The lead editorial in today’s New York Times begs for more regulation of the food supply.
At a minimum, Congress needs to provide the F.D.A. with more money and more inspectors to monitor the safety of fresh produce all the way from field to consumer. It should also abandon the fiction that voluntary guidelines to ensure safe food production can do the job, and insist instead on some kind of mandatory regulation.
It is also time to revive the long-languishing notion that all of the government’s disparate food regulation activities should be combined into a single, fully empowered agency. It is absurd that lettuce should be regulated more lightly than beefsteak.
Last year, Representative Rosa DeLauro of Connecticut and Senator Richard Durbin of Illinois, both Democrats, introduced an important piece of food-safety legislation that tackles these problems. Their Safe Food Act would create a single food-safety agency with the authority to test widely for dangerous pathogens, demand recalls and penalize companies that knowingly sell contaminated food.
It would eliminate petty bureaucratic rivalries and make a single administrator accountable for the safety of America’s food. And it would facilitate a swift, effective response not only to the sort of inadvertent outbreaks that have occurred this fall, but also to any deliberate bioterrorism aimed at our food supply.
The Safe Food Act deserves strong bipartisan backing. Aside from industry lobbyists and their Congressional allies, there is little public support for the right to sell contaminated food. Whether you’re a Republican or a Democrat, you still have to eat.
It all sounds noble, but it also sounds exactly like the rationale for establishing the Transportation Safety Authority after 9-11. I don’t know about you, but somehow I don’t feel a whole lot safer knowing that the TSA is making sure no one takes a nail file on a plane. Nor do I feel especially great knowing that an entire new huge, ungainly, unmanageable bureaucracy has been created just so that our leaders in the government would appear to be doing something in response to the 9-11 attacks.
In my opinion, we are headed in the same direction with the formation of some sort of uber food safety agency. I would be more in favor of it if the budgets of both the FDA and the USDA (the two groups now charged with food safety monitoring) would be cut by the amount it takes to fund the new agency, but that will never happen. No, I fear it will be just another TSA kind of boondoggle that won’t make the food any safer but will increase the price and hassle quotient of everyone.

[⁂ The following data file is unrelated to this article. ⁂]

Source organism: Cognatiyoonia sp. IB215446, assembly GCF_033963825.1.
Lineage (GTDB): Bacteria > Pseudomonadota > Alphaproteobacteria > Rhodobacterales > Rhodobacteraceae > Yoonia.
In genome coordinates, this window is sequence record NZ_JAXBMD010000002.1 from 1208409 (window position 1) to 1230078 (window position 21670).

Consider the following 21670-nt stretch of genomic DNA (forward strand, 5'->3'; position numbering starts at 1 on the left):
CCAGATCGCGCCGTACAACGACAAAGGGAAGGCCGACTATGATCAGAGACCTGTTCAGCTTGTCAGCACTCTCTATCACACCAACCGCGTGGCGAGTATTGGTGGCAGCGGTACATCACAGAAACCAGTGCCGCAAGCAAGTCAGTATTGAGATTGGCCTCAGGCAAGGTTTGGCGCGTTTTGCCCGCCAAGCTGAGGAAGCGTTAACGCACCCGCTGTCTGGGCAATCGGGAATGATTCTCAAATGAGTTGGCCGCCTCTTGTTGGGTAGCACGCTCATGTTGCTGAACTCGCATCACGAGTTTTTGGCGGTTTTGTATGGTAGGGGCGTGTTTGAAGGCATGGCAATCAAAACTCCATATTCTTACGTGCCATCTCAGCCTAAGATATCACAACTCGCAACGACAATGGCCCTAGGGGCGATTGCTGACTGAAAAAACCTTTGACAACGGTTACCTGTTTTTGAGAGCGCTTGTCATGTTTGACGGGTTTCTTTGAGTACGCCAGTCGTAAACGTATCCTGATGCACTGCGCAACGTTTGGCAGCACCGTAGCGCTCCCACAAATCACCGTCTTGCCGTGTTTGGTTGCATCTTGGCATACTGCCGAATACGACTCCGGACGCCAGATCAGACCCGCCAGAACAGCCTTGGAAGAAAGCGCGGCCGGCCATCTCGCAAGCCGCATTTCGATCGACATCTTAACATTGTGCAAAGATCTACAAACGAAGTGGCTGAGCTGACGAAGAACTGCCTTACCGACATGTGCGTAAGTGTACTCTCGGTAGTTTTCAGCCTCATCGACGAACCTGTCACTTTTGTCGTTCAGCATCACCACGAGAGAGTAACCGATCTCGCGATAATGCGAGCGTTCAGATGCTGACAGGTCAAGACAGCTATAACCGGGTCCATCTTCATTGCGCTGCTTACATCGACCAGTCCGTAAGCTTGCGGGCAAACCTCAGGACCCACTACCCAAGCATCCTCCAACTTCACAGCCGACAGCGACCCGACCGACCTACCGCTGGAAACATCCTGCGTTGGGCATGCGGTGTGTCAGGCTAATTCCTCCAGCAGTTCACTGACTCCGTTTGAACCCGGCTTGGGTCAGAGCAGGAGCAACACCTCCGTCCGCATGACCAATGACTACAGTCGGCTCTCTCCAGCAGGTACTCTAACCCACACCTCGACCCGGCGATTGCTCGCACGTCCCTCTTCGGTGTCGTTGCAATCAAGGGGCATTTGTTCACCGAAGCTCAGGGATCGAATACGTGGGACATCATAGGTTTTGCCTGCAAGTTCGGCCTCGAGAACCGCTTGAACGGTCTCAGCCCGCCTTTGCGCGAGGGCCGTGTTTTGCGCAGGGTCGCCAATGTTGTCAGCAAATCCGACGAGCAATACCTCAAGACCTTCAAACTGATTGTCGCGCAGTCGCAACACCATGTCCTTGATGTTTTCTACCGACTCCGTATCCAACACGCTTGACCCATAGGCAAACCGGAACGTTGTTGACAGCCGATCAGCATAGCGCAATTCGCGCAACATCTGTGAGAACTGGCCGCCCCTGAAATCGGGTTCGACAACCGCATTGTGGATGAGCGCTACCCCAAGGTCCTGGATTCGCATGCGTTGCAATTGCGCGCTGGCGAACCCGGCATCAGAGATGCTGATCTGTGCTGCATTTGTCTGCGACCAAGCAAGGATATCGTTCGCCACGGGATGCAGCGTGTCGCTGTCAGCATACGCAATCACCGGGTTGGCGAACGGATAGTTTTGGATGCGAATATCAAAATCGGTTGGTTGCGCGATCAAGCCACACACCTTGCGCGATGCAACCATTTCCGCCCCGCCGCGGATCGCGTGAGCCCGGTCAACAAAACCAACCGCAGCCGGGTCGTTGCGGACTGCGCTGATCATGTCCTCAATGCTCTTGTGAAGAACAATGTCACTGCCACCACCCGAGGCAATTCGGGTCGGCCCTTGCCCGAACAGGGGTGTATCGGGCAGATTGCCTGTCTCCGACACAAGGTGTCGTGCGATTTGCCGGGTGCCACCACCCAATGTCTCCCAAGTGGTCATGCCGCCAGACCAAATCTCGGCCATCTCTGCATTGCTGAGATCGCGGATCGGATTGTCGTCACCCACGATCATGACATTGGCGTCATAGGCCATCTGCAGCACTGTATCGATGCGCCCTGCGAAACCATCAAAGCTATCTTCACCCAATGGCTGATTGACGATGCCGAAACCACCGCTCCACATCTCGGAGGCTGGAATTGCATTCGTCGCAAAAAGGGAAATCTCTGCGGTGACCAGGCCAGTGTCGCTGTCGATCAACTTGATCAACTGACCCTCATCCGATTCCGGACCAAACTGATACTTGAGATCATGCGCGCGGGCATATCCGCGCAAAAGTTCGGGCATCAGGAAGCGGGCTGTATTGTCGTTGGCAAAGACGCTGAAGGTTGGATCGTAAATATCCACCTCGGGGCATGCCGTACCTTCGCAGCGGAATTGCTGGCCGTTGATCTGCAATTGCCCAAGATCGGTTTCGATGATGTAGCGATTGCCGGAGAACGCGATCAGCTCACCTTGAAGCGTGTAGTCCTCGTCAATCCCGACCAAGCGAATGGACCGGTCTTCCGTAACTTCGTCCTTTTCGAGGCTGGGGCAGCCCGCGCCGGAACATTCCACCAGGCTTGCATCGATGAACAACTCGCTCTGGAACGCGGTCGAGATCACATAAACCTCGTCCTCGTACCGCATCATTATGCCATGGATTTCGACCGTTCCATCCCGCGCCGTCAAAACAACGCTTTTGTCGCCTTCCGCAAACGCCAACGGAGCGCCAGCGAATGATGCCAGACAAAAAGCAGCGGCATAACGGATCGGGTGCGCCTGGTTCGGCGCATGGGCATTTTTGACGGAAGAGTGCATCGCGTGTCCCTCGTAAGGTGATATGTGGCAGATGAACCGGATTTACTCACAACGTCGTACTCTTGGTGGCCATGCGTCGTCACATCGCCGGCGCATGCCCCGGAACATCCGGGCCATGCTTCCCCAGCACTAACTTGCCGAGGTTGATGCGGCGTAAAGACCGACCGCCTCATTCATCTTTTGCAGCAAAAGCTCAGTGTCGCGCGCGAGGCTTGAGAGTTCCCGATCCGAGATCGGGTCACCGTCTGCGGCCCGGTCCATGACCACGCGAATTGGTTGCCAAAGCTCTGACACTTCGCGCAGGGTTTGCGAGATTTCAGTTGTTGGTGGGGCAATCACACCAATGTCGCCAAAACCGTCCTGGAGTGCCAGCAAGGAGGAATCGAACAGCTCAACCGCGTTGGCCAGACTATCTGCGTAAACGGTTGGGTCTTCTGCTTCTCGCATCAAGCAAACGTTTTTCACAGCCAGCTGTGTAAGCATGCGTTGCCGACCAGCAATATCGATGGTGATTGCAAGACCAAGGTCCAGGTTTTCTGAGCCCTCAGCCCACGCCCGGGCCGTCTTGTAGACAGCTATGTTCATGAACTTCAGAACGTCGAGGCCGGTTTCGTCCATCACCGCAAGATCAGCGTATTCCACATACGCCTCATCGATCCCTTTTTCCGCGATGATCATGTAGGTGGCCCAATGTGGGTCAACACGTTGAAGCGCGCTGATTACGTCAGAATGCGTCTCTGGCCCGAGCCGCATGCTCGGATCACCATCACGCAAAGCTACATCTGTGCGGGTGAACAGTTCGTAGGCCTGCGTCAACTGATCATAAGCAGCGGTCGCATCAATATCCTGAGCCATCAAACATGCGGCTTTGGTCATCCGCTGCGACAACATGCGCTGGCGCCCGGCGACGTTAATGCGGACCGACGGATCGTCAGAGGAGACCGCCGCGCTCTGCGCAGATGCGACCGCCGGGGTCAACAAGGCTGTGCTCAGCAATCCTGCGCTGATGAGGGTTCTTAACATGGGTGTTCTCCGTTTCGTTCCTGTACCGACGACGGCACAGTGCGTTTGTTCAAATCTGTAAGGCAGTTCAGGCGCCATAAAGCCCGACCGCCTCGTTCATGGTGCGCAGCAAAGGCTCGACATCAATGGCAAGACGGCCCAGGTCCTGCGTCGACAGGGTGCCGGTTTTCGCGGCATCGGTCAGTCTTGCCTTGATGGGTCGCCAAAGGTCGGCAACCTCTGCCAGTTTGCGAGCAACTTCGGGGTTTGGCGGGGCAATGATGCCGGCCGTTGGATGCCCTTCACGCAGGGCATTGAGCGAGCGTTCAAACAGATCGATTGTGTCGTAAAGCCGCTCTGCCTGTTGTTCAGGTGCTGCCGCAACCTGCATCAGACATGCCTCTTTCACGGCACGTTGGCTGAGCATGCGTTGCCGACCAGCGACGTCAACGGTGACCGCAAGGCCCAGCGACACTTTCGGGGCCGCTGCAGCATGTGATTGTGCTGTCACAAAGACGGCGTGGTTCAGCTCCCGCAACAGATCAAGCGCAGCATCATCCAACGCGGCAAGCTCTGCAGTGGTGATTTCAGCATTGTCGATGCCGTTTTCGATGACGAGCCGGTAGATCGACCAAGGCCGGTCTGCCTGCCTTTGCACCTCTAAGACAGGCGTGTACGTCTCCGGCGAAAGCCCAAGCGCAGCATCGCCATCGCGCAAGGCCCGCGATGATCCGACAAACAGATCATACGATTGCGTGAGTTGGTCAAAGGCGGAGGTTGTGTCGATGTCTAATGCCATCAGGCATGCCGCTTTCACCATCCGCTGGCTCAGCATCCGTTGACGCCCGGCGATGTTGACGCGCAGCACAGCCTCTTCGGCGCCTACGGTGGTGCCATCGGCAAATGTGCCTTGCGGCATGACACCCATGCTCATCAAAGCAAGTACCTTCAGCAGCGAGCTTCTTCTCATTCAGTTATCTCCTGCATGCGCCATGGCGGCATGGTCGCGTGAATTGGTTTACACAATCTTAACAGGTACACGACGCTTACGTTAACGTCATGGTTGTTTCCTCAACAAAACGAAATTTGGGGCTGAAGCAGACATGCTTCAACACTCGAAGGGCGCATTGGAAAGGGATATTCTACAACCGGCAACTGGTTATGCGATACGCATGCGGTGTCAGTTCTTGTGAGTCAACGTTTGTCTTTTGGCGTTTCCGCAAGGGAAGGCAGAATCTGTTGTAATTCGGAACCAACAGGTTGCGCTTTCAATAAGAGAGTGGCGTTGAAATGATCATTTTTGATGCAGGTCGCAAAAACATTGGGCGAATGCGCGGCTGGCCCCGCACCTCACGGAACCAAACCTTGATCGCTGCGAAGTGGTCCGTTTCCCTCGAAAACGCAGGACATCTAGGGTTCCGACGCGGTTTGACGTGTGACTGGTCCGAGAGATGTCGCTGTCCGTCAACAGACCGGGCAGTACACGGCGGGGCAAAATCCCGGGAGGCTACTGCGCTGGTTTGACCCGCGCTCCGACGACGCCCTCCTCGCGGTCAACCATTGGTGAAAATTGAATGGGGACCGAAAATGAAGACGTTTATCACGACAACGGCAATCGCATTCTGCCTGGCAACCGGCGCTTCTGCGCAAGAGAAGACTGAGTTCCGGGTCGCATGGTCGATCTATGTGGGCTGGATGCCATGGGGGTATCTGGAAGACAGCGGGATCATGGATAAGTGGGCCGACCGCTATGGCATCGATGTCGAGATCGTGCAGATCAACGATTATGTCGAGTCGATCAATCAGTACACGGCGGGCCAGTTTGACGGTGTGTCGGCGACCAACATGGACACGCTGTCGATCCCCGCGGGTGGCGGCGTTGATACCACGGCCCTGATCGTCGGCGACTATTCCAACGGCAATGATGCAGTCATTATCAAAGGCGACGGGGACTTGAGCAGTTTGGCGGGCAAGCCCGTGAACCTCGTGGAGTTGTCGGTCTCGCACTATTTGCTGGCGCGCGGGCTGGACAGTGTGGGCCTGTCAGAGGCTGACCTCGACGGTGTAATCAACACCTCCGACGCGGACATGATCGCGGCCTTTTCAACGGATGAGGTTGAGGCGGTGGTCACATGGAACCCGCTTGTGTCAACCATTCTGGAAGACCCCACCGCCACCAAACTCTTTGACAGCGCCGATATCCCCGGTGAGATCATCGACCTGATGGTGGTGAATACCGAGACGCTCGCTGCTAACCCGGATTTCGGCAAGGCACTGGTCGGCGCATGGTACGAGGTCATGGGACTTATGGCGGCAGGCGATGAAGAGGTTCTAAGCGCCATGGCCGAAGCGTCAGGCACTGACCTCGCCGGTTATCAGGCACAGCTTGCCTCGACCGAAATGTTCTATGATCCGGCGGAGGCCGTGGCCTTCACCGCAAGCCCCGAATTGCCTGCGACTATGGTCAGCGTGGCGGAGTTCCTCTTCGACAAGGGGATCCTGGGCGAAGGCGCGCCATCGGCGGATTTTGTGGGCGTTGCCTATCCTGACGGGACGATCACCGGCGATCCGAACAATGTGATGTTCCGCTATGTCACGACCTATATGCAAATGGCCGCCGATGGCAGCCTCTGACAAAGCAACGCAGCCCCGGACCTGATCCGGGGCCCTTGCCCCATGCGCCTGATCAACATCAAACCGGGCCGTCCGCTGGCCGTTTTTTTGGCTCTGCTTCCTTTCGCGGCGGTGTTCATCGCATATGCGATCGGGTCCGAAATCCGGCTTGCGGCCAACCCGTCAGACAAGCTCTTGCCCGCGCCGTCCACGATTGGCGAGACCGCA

But, I suspect it will come to pass. Why? Because politicians want to be seen to be doing something to solve problems, especially if these problems garner a lot of press coverage as the food contaminations have done.
And if it does come to pass, it will be a typical triumph of government operation. First they create the problem, then they ‘fix’ the problem, then they take credit for having done something.
Buried in the Schlosser piece is this telling paragraph:
Over the past 40 years, the industrialization and centralization of our food system has greatly magnified the potential for big outbreaks. Today only 13 slaughterhouses process the majority of the beef consumed by 300 million Americans. [My italics]
Why do only 13 slaughterhouses process the majority of beef in America? Because of onerous government regulation of slaughterhouses making it impossible for smaller facilities to afford the expense required to comply. Why are cattle shipped all over the place to be slaughtered? Because they have to go to one of these 13 facilities. Why do we have E. coli O157:H7 to begin with? Because the cattle are bunched together in huge feedlots near the 13 slaughterhouses and fed corn, which acidifies their GI tracts allowing the growth of this virulent bacterium. Why don’t more people get sick from the meat, which is surely contaminated? Because the meat is irradiated to kill the bacteria.
Will we still have outbreaks of E. coli O157:H7with a newer improved agency on the scene? Of course. E. coli O157:H7 clings tenaciously to plant foods making it difficult to remove with standard washing. I suspect a new agency would militate for the irradiation of all plant food, braying that it’s necessary for our national safety.
What’s wrong with allowing smaller slaughterhouses deal with grass-fed beef? Small ranchers won’t have such a problem selling their cattle and the production of E. coli O157:H7 will be minimized. And the chance of contamination will be greatly minimized. Right now, if you eat a hamburger, you’re eating the parts of one 1/13th of the cows slaughtered in America that day. If you eat a hamburger from a small facility, you may be eating parts of one of the cows slaughtered in your neighborhood. If it’s all the same, I’ll take my chances with the latter.